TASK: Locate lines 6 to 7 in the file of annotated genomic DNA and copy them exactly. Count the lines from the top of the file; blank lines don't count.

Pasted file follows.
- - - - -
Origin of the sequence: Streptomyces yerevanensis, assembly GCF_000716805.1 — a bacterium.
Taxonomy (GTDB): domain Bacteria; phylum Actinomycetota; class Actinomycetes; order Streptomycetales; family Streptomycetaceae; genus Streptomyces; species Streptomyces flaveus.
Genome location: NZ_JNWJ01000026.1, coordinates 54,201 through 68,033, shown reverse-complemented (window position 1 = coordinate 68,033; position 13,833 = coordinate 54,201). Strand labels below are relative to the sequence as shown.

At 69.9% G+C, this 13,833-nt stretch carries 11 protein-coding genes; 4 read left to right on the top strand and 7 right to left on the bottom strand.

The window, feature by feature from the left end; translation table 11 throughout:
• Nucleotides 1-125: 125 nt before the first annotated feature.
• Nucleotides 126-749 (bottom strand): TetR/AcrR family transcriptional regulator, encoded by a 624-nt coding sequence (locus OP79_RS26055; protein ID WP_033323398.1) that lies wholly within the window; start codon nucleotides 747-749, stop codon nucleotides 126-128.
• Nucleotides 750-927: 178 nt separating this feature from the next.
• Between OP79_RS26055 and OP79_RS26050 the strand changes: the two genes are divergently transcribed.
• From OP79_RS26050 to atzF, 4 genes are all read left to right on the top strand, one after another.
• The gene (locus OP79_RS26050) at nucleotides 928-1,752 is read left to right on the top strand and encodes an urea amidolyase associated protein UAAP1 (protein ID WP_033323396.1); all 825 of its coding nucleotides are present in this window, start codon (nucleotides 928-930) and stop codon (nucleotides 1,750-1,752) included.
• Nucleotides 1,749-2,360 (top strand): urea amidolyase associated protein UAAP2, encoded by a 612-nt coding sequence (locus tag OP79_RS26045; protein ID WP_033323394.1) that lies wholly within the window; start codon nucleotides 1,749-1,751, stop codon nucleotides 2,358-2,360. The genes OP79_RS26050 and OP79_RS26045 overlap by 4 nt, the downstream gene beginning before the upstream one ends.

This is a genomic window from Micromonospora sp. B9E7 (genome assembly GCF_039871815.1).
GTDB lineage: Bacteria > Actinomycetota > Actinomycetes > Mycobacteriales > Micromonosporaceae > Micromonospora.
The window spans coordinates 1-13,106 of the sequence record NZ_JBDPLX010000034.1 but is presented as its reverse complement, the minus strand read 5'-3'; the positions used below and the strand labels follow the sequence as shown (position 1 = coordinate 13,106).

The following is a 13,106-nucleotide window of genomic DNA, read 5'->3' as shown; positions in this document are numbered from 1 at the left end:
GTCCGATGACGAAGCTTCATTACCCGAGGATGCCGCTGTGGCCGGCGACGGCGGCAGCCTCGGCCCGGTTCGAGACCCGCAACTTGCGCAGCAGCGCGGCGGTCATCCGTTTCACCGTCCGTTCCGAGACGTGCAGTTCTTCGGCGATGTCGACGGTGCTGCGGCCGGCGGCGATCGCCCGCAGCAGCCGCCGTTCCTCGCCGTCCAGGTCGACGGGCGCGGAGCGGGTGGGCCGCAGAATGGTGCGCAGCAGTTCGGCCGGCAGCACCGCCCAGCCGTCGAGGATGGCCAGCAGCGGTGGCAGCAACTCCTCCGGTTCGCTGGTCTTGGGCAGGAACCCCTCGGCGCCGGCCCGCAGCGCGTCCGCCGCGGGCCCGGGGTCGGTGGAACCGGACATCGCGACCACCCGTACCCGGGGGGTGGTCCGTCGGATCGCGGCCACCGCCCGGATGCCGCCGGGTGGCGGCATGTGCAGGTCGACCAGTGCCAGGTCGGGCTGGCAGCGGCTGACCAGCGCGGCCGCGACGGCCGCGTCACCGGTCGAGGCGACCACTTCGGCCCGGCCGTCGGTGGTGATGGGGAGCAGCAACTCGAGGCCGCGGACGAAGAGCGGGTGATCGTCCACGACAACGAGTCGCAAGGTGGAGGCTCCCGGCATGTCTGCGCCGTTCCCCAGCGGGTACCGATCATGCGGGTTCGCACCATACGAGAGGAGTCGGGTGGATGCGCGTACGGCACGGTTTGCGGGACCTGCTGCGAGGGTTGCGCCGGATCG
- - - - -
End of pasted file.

• Nucleotides 1-125: 125 nt before the first annotated feature.
• Nucleotides 126-749 (bottom strand): TetR/AcrR family transcriptional regulator, encoded by a 624-nt coding sequence (locus OP79_RS26055; protein ID WP_033323398.1) that lies wholly within the window; start codon nucleotides 747-749, stop codon nucleotides 126-128.